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Kitchen Safety

  • Use a heater to warm the house, not the oven. Natural gas ovens are designed to cook food, not to heat rooms. Using your oven to heat the kitchen could damage the oven.
  • Look for the blue flame. If the burners on top of the range have a blue flame, they are working correctly. While flecks of orange are okay, if your flame is large, yellow, and flickering, ask an adult to have it checked by a qualified repairperson.
  • Don't play with gas appliances or pipes. Make sure younger sisters or brothers don't play with oven knobs—they could turn the natural gas on without anyone knowing it. Also make sure they don't play with the natural gas pipes or flexible connectors that run between the gas range and the wall.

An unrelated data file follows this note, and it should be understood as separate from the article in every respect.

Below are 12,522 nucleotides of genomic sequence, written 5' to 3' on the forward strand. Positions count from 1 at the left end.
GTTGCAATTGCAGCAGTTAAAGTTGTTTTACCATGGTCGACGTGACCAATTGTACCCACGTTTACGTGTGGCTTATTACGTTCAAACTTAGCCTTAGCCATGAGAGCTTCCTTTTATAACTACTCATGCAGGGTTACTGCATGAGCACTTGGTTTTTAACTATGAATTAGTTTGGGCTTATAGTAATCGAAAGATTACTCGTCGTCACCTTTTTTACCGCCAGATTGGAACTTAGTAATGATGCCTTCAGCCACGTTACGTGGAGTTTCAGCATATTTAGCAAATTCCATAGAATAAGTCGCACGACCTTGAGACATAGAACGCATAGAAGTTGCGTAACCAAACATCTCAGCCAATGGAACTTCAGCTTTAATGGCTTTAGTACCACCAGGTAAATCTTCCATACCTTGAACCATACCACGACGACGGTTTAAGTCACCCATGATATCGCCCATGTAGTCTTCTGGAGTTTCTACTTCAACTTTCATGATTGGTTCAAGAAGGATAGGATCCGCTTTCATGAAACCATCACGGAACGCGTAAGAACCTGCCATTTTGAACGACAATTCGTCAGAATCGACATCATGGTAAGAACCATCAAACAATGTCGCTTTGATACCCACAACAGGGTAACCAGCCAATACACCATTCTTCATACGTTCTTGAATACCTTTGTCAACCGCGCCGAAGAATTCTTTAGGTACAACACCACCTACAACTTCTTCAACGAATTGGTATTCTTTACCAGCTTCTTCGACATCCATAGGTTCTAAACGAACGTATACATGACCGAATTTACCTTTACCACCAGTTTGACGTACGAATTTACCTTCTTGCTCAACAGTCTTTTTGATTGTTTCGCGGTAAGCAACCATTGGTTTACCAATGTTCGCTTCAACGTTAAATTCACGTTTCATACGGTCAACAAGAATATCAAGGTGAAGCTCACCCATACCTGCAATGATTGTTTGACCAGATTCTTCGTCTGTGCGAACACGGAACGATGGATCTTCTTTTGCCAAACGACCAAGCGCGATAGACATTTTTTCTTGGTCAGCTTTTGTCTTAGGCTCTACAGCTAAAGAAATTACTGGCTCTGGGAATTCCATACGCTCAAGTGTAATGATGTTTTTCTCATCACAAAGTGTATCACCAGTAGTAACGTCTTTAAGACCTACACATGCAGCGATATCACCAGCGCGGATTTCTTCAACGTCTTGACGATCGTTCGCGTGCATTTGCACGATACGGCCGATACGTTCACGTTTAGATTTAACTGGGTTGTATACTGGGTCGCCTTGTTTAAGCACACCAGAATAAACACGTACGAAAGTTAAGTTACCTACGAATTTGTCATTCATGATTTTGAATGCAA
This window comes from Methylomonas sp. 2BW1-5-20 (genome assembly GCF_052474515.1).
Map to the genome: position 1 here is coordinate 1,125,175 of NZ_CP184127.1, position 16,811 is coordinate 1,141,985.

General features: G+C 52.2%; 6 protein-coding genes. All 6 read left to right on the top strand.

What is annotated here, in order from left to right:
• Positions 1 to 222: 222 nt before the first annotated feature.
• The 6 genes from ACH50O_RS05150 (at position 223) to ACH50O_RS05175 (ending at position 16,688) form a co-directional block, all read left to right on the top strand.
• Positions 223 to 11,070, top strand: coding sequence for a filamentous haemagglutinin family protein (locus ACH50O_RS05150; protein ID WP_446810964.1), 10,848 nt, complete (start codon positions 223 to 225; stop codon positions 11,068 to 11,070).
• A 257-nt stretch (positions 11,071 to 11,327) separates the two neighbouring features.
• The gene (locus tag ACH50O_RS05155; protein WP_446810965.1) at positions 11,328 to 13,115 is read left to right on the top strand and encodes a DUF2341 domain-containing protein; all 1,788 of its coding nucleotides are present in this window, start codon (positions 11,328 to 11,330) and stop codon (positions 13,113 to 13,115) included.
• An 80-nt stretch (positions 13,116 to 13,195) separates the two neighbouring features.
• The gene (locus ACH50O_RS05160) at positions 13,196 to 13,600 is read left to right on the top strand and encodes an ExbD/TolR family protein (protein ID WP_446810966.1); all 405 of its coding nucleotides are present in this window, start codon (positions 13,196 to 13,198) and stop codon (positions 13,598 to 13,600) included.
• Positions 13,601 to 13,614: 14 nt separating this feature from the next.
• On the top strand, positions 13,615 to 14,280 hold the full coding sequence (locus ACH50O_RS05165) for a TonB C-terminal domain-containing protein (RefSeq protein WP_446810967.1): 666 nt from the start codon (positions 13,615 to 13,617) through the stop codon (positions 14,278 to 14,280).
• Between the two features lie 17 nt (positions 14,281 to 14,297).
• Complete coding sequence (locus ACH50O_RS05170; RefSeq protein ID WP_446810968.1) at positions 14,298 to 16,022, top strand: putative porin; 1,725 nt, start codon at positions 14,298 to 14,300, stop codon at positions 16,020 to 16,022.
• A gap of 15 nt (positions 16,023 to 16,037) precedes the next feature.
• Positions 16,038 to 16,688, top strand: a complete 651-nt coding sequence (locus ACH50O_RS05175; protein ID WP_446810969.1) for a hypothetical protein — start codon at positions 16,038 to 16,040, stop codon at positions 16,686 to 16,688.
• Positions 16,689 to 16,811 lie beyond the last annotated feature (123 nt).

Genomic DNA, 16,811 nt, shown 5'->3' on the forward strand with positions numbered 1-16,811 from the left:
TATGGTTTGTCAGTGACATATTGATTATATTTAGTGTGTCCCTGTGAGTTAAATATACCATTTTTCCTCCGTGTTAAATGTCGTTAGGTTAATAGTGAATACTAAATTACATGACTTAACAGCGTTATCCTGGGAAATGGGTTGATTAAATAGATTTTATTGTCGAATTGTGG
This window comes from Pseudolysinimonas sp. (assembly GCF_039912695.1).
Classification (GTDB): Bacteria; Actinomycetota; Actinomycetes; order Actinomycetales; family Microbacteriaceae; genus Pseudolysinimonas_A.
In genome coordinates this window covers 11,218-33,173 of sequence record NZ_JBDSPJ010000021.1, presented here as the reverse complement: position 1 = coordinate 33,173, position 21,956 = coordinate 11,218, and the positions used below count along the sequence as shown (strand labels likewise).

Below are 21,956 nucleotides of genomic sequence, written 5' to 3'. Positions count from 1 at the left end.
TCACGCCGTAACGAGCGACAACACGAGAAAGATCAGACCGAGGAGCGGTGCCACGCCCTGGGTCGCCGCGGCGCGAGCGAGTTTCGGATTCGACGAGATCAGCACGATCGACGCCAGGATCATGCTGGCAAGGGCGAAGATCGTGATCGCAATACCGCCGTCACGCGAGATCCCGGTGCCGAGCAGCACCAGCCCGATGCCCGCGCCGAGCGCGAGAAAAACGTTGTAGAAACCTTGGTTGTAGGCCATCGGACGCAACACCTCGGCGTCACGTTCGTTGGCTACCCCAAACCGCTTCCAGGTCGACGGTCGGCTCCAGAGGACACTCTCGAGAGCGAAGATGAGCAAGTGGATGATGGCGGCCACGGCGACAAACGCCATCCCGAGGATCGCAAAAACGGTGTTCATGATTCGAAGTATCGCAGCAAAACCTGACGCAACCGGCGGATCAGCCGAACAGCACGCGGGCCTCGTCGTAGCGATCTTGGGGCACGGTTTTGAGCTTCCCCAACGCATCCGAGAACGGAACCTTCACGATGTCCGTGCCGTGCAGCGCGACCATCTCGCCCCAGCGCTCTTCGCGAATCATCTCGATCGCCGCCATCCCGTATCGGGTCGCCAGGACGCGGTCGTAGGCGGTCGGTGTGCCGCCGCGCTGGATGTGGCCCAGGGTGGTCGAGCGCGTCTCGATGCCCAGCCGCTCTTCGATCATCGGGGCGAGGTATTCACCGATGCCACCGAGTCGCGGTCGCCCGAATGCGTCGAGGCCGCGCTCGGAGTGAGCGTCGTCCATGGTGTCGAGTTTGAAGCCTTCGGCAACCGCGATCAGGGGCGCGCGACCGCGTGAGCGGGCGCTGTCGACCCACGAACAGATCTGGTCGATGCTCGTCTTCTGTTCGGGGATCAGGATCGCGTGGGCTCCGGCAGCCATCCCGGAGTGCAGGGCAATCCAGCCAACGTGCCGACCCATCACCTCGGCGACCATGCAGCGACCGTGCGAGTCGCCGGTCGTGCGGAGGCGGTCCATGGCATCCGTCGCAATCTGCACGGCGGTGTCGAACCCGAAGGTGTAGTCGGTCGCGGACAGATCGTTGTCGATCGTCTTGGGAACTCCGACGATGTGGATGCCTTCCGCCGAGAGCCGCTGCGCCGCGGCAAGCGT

• Make the flame fit the pot. Remind the cooks in your family to set the flame just high enough to cover the bottom of the pot. Flames that are too high can make a fire hazard and waste energy. It's also a good idea to turn pot handles inward toward the back of the range to prevent them from getting bumped.

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